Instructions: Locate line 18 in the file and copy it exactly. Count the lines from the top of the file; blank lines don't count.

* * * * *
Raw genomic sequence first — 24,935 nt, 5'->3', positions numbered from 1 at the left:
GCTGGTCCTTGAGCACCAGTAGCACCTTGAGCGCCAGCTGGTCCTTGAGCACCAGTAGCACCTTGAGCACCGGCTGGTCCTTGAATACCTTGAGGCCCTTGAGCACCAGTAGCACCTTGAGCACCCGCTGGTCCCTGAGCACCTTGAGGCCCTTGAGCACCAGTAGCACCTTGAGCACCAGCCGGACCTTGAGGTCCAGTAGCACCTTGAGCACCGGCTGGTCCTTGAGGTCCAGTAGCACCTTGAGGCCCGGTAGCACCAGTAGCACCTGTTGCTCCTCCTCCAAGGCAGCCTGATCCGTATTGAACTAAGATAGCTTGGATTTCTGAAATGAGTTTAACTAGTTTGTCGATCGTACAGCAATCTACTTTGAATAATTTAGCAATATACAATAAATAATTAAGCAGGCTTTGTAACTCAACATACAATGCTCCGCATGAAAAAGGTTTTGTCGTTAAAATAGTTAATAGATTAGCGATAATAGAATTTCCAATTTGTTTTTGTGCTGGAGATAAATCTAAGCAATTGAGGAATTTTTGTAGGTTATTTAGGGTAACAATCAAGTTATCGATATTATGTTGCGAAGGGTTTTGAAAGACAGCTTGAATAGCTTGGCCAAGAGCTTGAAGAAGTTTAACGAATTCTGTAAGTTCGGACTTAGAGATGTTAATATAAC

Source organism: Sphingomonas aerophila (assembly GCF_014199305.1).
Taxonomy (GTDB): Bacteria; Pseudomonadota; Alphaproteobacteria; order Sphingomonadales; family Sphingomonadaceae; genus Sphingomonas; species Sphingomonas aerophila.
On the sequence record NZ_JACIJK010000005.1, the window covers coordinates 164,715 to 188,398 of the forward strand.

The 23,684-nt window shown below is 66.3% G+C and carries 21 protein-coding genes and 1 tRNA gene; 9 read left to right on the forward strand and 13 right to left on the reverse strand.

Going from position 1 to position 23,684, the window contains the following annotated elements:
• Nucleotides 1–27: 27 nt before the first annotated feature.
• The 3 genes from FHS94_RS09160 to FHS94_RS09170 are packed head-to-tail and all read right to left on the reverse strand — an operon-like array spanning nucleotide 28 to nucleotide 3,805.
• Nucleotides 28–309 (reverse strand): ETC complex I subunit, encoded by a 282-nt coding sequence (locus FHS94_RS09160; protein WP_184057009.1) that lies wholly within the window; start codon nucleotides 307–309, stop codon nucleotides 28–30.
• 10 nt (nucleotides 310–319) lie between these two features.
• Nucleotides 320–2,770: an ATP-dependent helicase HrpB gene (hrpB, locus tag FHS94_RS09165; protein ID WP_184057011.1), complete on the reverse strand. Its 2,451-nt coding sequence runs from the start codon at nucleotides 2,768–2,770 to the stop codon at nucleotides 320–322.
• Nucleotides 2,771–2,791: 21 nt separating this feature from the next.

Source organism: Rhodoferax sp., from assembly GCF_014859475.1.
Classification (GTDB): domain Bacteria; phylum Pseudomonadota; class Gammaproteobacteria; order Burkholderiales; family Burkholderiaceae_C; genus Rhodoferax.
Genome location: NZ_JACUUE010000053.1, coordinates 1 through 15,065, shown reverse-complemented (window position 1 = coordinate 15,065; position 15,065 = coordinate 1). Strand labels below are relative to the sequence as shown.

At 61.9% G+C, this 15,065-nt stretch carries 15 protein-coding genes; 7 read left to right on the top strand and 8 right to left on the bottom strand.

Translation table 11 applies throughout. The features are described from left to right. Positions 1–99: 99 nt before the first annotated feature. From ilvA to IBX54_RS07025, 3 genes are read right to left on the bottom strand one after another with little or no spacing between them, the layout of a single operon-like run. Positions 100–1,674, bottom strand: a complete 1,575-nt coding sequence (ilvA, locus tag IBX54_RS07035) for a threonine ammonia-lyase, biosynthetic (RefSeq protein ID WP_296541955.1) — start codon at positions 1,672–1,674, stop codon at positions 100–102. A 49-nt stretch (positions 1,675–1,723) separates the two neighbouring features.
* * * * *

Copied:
Translation table 11 applies throughout. The features are described from left to right. Positions 1–99: 99 nt before the first annotated feature. From ilvA to IBX54_RS07025, 3 genes are read right to left on the bottom strand one after another with little or no spacing between them, the layout of a single operon-like run. Positions 100–1,674, bottom strand: a complete 1,575-nt coding sequence (ilvA, locus tag IBX54_RS07035) for a threonine ammonia-lyase, biosynthetic (RefSeq protein ID WP_296541955.1) — start codon at positions 1,672–1,674, stop codon at positions 100–102. A 49-nt stretch (positions 1,675–1,723) separates the two neighbouring features.